Evaluating Governmental Accountability for Maternal Health in Nigeria
November 12, 2014 | Evaluation | Population & Reproductive Health

Total Awarded: $2.2 Million
Total Grants: 7
Duration: 2013 - Present
Geographic Focus: Nigeria


Reducing maternal mortality and morbidity is a key aim of the MacArthur Foundation’s Population and Reproductive Health grantmaking program. A critical step toward reaching this aim is to increase governmental accountability to maternal health. To further this goal, in 2013 MacArthur awarded a three-year grant to each of seven civil society organizations working in 12 states throughout Nigeria and its Federal Capital Territory. These groups are working to promote transparency in maternal health budgeting, support legal approaches, improve media coverage on the topic, and help establish and support maternal death review committees in order to reinforce their government’s responsibility for promoting better maternal health outcomes.

What We Evaluated

In 2014 MacArthur commissioned a baseline evaluation to conduct capacity building activities with each of the grantees in the portfolio, and to examine the maternal health landscape in Nigeria before grantees began implementing activities. Evaluation questions focused on understanding the key actors engaged in maternal health and the prevailing policy and programmatic environments in which they worked.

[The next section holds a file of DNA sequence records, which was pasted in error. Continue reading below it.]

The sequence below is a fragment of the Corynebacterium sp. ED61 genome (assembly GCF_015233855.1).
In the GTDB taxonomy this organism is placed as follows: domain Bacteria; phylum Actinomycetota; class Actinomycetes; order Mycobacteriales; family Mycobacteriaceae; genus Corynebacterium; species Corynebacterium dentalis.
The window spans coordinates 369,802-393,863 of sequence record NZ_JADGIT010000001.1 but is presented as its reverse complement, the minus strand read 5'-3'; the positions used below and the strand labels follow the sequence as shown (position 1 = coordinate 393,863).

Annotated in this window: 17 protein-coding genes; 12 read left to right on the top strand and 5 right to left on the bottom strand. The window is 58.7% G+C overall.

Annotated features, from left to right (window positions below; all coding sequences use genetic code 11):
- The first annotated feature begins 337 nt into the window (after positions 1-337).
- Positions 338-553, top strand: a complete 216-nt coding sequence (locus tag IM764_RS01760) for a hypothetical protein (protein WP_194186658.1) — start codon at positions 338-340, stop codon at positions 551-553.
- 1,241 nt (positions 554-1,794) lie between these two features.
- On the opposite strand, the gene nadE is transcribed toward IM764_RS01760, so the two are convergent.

What We Learned

  • Dependence on external funding sources largely determines whether civil society organizations actively partner with one another on maternal health issues.
  • Maternal Death Review committees, which investigate the specific reasons leading to women’s deaths, are still in their nascent stages of functioning.
  • The media reports relatively few stories about maternal death and those that are reported are generally poor in quality. In addition, members of the media sometimes feel constrained by government censorship.
  • Declining government budget allocations for maternal health programs inhibit accurate, timely, and relevant evidence base on maternal health topics.
  • Legal cases related to maternal health are not often litigated in Nigeria, further contributing to a general lack of awareness about maternal health rights among the general public.
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